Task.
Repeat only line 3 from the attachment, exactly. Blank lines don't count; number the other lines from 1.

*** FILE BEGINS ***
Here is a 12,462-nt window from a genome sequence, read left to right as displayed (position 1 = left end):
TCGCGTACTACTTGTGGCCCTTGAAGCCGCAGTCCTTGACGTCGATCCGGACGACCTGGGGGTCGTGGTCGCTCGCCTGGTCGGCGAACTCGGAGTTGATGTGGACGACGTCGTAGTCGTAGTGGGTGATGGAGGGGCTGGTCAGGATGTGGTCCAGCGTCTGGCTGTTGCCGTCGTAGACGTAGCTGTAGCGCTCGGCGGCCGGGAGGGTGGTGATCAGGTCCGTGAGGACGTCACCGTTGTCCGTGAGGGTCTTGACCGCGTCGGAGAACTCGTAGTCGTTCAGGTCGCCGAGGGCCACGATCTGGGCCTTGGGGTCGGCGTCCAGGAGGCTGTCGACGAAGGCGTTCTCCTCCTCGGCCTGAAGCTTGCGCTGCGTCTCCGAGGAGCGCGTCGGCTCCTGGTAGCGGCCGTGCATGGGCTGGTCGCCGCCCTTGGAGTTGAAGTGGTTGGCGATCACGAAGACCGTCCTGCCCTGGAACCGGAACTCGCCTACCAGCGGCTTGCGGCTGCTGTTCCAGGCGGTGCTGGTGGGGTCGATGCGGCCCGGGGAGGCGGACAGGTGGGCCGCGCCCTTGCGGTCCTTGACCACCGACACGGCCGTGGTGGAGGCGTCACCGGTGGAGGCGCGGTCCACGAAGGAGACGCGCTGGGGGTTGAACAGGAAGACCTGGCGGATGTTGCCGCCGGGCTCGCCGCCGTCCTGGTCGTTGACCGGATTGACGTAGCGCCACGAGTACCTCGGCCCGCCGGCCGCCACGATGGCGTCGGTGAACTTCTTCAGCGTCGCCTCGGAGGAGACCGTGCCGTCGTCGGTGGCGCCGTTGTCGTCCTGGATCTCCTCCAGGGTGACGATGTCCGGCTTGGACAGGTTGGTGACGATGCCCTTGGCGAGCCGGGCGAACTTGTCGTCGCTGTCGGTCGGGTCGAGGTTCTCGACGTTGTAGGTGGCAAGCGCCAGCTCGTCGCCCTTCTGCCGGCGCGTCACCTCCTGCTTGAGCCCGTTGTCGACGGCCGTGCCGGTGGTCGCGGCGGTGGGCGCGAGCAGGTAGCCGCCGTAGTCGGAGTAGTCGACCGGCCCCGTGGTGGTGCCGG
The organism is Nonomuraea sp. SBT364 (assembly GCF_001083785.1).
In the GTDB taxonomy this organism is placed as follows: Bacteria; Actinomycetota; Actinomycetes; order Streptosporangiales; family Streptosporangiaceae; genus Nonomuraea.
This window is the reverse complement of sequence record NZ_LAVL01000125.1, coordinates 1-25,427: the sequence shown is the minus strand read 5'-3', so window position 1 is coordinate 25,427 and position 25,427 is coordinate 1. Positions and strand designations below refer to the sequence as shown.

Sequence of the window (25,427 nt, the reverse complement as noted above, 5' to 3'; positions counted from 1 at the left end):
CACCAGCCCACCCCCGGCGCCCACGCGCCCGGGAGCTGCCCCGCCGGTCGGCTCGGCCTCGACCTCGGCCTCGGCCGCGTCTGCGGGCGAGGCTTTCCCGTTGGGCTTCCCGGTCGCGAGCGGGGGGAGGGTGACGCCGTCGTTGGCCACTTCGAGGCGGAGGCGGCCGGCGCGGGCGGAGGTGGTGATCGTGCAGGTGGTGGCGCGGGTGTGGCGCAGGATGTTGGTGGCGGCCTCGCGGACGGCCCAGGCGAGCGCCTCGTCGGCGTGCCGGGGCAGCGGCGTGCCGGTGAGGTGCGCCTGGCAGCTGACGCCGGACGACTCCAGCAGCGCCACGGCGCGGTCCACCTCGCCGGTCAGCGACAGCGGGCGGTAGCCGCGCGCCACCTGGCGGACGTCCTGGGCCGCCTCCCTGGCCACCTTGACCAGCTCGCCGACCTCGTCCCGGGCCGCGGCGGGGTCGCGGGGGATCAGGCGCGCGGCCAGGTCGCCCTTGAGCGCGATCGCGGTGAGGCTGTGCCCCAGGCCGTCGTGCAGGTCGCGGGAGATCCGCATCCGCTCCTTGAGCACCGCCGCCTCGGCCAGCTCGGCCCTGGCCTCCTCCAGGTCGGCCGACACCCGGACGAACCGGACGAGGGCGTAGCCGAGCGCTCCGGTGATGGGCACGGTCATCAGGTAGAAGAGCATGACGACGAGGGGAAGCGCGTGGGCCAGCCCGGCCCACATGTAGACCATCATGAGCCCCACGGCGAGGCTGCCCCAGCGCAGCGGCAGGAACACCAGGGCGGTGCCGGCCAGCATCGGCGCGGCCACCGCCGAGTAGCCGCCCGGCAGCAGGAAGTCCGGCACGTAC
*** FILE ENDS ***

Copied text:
The organism is Nonomuraea sp. SBT364 (assembly GCF_001083785.1).